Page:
Find out more about PHYS3700

One-on-one meetings and group tutorials focused on academic progression and the development of key skills to support the core curriculum and future study or employment. Students meet with their Academic Advisor individually or in groups at intervals during the academic year. Individual meetings review academic progress, support career planning etc. Themed tutorials develop transferable skills; The tutorials are informal involving student activity and discussion. Year group events deliver general information e.g. on University resources, 4-year programmes, module selection etc.

Find out more about PSCI3020

Stage 2

You take six compulsory modules and then choose one from a list of optional modules.

Compulsory modules currently include

SYLLABUS

Most practicing physicists at some point will be required to perform experiments and take measurements. This module, through a series of experiments, seeks to allow students to become familiar with some more complex apparatus and give them the opportunity to learn the art of accurate recording and analysis of data. This data has to be put in the context of the theoretical background and an estimate of the accuracy made. Keeping of an accurate, intelligible laboratory notebook is most important. Each term 3 three week experiments are performed. The additional period is allocated to some further activities to develop experimental and communications skills.

Find out more about PHYS5000

Revision of classical descriptions of matter as particles, and electromagnetic radiation as waves.

Some key experiments in the history of quantum mechanics. The concept of wave-particle duality.

The wavefunction. Probability density. The Schrodinger equation. Stationary states.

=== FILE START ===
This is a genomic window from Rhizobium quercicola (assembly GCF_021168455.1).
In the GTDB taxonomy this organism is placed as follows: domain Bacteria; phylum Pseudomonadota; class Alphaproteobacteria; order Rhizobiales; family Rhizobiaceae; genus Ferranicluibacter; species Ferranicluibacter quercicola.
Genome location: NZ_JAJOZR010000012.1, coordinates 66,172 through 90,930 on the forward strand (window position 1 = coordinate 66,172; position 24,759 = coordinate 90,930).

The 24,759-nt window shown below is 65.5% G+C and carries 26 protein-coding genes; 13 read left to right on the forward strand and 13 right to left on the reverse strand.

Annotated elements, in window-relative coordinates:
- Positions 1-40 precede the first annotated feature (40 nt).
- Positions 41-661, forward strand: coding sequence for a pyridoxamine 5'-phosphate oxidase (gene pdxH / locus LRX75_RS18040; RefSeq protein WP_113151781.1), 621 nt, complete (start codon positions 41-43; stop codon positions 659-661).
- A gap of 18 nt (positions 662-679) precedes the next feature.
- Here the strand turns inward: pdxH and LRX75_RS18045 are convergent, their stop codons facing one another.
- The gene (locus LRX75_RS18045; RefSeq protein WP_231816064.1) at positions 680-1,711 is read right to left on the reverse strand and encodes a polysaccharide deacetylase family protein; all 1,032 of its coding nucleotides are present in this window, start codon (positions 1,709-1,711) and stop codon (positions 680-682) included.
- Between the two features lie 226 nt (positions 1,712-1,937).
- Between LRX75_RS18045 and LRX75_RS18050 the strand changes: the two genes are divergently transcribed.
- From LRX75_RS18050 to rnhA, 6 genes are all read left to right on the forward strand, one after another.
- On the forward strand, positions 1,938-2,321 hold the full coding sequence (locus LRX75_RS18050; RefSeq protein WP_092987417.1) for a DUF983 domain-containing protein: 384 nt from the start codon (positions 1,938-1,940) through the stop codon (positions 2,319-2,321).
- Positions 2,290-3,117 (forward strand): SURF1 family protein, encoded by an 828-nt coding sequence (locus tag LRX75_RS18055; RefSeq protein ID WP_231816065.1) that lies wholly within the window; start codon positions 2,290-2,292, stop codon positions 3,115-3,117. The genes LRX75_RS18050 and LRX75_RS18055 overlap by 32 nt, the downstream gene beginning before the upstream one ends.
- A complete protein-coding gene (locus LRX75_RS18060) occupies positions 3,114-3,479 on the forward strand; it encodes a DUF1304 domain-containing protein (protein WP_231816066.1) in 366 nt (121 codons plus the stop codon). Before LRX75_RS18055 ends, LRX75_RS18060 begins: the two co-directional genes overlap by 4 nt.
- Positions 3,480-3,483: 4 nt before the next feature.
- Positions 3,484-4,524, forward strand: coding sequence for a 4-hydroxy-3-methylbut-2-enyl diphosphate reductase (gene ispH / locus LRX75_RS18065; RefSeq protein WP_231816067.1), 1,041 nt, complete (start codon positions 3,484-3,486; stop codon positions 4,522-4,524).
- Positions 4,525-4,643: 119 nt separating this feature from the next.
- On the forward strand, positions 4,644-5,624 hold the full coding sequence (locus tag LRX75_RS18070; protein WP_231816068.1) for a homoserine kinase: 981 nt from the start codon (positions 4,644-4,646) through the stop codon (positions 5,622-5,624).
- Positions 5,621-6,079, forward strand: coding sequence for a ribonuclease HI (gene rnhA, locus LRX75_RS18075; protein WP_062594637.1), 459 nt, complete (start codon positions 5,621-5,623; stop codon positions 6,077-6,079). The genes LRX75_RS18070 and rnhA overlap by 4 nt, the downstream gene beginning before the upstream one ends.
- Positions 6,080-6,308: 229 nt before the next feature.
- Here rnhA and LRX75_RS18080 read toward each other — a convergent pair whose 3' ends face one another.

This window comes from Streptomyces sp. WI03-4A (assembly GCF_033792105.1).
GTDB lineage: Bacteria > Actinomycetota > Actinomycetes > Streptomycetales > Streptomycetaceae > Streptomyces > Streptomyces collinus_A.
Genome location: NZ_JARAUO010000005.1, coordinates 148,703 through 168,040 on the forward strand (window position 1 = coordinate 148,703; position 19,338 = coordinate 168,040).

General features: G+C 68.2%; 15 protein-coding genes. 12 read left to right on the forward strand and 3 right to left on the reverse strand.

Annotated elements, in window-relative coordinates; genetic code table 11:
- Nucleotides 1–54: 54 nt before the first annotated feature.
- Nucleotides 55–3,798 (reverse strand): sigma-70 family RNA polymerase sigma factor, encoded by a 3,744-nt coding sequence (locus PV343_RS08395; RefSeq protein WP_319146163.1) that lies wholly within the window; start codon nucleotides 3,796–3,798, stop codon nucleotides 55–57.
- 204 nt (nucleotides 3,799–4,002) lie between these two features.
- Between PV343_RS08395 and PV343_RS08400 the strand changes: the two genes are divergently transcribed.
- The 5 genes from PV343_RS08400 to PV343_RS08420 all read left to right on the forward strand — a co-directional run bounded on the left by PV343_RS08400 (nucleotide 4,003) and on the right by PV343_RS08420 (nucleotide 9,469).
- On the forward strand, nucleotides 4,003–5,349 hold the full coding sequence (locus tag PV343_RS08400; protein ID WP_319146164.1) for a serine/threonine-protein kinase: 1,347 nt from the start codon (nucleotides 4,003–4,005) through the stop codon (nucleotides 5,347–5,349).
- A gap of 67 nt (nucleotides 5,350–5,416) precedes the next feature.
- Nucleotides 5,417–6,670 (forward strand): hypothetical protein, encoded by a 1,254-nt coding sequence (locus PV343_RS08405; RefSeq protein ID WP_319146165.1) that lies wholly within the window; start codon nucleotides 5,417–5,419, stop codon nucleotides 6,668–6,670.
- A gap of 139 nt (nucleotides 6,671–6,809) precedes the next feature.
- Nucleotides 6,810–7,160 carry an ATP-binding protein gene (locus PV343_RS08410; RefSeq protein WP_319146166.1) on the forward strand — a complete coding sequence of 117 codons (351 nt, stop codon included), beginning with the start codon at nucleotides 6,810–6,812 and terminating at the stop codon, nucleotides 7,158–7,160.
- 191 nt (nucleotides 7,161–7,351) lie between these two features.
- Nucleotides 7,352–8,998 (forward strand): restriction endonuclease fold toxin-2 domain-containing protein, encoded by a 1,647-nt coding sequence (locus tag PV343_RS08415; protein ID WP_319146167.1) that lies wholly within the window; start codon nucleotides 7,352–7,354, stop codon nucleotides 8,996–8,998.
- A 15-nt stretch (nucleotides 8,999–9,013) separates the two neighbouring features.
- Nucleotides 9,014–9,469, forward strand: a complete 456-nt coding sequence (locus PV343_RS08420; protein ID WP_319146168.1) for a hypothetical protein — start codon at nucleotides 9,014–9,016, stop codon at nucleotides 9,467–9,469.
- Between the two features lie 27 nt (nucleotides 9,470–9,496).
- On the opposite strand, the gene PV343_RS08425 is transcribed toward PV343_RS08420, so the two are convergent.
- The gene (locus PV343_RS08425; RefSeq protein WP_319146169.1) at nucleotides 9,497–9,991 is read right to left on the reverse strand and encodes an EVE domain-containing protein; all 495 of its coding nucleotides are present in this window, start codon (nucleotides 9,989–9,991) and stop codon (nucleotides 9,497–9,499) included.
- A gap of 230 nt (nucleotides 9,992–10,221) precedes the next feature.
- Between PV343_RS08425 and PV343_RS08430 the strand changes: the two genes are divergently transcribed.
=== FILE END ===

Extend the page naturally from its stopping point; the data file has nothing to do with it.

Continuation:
Solutions of the Schrodinger equation for simple physical systems with constant potentials: Free particles. Particles in a box. Classically allowed and forbidden regions.

Reflection and transmission of particles incident onto a potential barrier. Probability flux. Tunnelling of particles.

The simple harmonic oscillator as a model for atomic vibrations.

Revision of classical descriptions of rotation. Rotation in three dimensions as a model for molecular rotation.

The Coulomb potential as a model for the hydrogen atom. The quantum numbers l, m and n. The wavefunctions of the hydrogen atom.

Physical observables represented by operators. Eigenfunctions and eigenvalues. Expectation values. Time independent perturbation theory.

Find out more about PHYS5020

Atomic Physics

Review of previous stages in the development of quantum theory with application to atomic physics; Atomic processes and the excitation of atoms; Electric dipole selection rules; atom in magnetic field; normal Zeeman effect; Stern Gerlach experiment; Spin hypothesis; Addition of orbital and spin angular moments; Lande factor; Anomalous Zeeman effect; Complex atoms; Periodic table; General Pauli principle and electron antisymmetry; Alkali atoms; ls and jj coupling; X-rays. Lamb-shift and hyperfinestructure (if time).

Nuclear Physics

Properties of nuclei: Rutherford scattering. Size, mass and binding energy, stability, spin and parity.

Nuclear Forces: properties of the deuteron, magnetic dipole moment, spin-dependent forces.

Nuclear Models: Semi-empirical mass formula M(A, Z), stability, binding energy B(A, Z)/A. Shell model, magic numbers, spin-orbit interaction, shell closure effects.

Alpha and Beta decay: Energetics and stability, the positron, neutrino and anti-neutrino.